Old State Printing Office
The Old State Printing Office was built in 1886, as the second building built in the Capitol complex, after the Capitol itself. It was designed by architect Morrill J. Curtis, who went on to design the octagonal annex to the Capitol in 1906. It was built out of the same sandstone bricks as the Capitol, from Curry's quarry at the State Prison, and sat at the corner of Fall and 2nd Streets in the Capitol's backyard.
This building served as the State Printing Office until 1964, churning out official documents from its presses for nearly 80 years. In 1964 a new printing office was built across Stewart Street, and other State agencies moved into this building.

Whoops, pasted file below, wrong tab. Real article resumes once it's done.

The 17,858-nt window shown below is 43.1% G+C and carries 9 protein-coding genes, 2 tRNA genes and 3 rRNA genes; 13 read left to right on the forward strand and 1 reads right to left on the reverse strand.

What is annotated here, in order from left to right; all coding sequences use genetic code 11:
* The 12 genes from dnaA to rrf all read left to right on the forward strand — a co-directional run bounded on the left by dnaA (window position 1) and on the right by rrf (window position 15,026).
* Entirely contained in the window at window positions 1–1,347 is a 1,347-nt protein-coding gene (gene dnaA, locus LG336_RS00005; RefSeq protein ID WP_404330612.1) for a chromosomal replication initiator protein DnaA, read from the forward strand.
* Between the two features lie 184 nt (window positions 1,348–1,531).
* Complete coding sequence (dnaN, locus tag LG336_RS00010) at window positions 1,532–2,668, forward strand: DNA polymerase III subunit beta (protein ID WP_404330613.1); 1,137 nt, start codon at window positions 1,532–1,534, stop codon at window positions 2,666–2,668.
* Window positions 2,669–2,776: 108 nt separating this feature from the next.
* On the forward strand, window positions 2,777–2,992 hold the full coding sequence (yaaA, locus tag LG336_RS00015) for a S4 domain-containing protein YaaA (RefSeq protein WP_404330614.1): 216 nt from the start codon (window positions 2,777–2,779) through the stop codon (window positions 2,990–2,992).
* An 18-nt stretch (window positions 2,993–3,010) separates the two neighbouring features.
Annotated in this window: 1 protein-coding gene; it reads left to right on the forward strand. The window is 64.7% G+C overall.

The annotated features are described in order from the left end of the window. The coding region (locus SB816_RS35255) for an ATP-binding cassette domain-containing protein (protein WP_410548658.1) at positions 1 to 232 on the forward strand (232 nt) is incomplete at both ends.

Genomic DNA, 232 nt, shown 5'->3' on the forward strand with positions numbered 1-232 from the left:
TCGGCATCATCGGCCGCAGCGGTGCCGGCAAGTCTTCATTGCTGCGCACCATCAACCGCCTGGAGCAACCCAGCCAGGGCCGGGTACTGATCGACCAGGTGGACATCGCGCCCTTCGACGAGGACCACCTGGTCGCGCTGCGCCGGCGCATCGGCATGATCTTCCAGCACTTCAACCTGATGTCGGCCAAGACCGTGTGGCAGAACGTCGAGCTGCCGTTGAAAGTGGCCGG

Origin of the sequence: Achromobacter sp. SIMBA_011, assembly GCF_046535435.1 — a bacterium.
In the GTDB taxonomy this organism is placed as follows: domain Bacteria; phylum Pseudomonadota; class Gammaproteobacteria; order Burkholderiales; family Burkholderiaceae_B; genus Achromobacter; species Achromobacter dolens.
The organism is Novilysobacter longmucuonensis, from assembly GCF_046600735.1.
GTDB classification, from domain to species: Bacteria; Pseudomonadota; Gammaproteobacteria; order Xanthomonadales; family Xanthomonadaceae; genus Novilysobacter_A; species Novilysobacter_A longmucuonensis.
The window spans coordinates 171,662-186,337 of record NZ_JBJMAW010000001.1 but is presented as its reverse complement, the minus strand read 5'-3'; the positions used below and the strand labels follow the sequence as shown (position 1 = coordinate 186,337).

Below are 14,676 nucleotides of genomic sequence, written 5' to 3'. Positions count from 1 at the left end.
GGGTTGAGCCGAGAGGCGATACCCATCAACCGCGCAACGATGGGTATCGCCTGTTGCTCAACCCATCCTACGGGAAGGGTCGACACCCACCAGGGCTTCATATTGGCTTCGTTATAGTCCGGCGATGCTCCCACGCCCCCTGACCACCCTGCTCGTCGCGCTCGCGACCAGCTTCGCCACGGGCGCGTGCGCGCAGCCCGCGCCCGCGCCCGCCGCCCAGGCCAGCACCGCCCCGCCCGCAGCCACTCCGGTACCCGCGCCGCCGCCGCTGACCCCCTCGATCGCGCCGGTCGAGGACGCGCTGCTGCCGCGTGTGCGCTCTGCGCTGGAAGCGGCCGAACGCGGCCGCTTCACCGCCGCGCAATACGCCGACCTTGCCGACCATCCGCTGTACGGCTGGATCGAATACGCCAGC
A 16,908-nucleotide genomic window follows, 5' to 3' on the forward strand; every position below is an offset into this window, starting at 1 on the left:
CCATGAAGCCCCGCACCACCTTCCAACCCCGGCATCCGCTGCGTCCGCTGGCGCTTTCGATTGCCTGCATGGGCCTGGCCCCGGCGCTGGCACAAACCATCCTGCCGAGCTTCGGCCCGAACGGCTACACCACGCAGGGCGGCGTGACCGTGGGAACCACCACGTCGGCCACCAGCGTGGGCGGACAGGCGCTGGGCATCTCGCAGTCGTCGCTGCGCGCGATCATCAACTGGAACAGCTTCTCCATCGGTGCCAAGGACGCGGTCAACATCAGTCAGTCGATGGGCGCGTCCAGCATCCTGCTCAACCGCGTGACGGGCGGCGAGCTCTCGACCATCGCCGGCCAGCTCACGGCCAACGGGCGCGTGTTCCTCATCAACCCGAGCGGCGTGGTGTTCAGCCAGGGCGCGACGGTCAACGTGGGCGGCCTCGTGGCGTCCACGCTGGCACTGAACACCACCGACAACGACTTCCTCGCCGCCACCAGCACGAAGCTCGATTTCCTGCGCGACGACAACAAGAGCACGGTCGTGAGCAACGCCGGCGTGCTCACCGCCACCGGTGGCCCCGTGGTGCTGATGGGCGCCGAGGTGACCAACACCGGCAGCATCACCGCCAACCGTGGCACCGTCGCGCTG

In 1992 the building was "incorporated" into the new State Library building, which in this case means that the new library was built so that it shares a wall with the Printing Office. Fall Street was abandoned at the same time, and the library is a huge hulking structure that dominates Stewart Street, so this building is completely invisible from the street. The only way to see the Printing Office now is to park your car and hoof it onto the Capitol grounds. Even then you have to strain to see it through the trees.